Yesterday, Extell head Gary Barnett and partner the Carlyle Group sold the Building 2 site at the Riverside Center development for $70 million, as Extell begins raising capital for its new 57th Street tower — currently poised to become the tallest residential building in the U.S., the New York Post reported. The buyers of the complicated $420 million development were Dermot and AFL-CIO Building Investment Trust. The project calls for 616 residential rentals, retail space and a school and has a $275 million state Housing Finance Agency bond mortgage with credit enhancements through Bank of America and Capital One.  When the 640,000-square-foot Building 2, which is located at the southwest corner of West 61st Street, it will be known as 21 West End Ave…. [more]


  • David Rubenstein

    David Rubenstein, co-founder of the Carlyle Group, one of the largest private equity firms in the world — and holder of more than $12 billion in real estate worldwide — told CNBC this morning about his philanthropic work with pandas, his humble childhood as the son of a postal worker and how he believes private equity creates jobs and has “revolutionized American business” (see video after the jump).

    On carried interest, or a “promote,” — a compensation structure that applies to investors in private equity funds and some investors in real estate — Rubenstein avoided endorsing a stance, saying instead that the concern should be on the deficit. Eliminating “carried interest isn’t going to solve the problem,” he said…. [more]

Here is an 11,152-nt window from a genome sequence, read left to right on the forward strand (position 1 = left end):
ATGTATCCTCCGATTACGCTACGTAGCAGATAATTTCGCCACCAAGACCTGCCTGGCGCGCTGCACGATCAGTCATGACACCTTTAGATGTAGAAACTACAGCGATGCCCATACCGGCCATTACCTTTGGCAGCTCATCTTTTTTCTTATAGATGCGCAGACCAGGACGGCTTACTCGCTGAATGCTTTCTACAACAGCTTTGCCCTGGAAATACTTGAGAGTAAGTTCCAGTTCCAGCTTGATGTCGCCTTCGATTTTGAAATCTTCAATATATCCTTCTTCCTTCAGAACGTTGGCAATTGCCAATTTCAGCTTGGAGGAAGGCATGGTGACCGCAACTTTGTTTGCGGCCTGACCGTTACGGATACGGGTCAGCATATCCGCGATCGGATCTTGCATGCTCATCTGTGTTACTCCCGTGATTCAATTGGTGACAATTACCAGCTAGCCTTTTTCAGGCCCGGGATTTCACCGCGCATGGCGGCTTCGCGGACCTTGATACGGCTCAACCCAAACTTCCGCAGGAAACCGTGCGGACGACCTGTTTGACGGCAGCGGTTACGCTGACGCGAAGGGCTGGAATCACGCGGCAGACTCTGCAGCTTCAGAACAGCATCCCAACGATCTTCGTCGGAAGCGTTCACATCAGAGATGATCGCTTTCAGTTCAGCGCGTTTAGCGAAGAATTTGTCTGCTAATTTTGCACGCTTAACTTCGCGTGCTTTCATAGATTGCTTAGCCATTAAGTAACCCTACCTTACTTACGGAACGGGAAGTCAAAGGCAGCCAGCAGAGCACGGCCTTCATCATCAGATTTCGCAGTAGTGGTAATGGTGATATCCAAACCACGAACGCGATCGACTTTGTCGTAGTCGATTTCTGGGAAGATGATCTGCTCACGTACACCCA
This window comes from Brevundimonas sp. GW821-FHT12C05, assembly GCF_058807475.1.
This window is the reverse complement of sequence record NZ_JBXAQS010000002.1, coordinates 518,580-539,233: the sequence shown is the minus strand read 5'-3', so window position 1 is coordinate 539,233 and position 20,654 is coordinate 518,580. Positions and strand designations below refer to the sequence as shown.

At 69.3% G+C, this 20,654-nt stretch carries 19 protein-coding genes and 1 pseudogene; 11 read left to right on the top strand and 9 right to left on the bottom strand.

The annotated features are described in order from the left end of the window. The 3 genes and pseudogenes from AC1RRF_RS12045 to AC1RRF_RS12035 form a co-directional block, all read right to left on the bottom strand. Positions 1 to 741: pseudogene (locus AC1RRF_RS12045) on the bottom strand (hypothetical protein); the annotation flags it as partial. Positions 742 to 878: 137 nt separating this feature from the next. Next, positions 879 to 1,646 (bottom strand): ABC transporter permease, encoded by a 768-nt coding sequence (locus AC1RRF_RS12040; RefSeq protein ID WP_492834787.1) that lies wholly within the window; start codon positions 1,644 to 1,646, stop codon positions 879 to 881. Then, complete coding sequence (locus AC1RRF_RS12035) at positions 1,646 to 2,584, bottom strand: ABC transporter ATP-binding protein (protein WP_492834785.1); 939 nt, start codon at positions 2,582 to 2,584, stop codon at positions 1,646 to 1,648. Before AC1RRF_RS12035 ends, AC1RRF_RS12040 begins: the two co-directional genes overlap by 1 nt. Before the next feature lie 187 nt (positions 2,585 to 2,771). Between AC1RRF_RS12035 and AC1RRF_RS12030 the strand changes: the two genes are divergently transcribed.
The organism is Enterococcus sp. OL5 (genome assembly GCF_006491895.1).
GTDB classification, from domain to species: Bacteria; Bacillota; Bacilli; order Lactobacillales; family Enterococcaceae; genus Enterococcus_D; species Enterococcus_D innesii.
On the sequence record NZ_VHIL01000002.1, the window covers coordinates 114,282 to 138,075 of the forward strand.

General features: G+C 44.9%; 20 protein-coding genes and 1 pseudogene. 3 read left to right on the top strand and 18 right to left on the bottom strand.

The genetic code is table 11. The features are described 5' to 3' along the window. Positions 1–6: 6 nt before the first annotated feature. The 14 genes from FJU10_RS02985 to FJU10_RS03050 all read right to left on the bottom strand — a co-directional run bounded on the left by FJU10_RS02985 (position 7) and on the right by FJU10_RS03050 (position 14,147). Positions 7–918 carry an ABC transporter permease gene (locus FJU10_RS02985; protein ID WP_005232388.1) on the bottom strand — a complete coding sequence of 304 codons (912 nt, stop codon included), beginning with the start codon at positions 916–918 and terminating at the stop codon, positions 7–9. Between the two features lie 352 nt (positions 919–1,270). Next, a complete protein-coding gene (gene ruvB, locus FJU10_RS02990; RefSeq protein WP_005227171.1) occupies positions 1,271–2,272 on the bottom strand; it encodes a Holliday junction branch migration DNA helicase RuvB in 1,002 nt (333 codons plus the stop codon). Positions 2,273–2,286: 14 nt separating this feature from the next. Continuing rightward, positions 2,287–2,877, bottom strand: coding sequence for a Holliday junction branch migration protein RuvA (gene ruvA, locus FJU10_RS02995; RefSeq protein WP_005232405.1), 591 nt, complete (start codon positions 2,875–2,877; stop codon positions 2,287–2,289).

• Carlyle CEO William Conway, Blackstone CEO Stephen Schwarzman and Starwood CEO Barry Sternlicht

    Wealthy individuals are increasingly replacing institutional investors, scared off by memories of the real estate crash, as the source of capital for real estate funds, according to the Wall Street Journal. For example, about 40 percent of Starwood Capital’s latest $2 billion fund comes from individual investors, Carlyle Group sourced 10 percent of its recent $2.3 billion from rich people, Lone Star Capital relied upon individuals for about 20 percent of its $5.5 billion fund and even the Blackstone Group has increasingly turned to high-net worth people for a $13 billion fund it expects to raise. [more]

  • Tallying who won at 666 Fifth Avenue

    August 08, 2012 11:00AM

    From the August issue: When Kushner Companies paid a record $1.8 billion for the aluminum-clad office building 666 Fifth Avenue in 2007, located between 52nd and 53rd streets, the market was still booming.

    But less than two years later, Lehman Brothers had collapsed, and that 10-digit price tag seemed to be an outrageous reminder of a bygone era. Yet company CEO Jared Kushner continued to believe that the retail portion alone could be worth $1 billion. [more]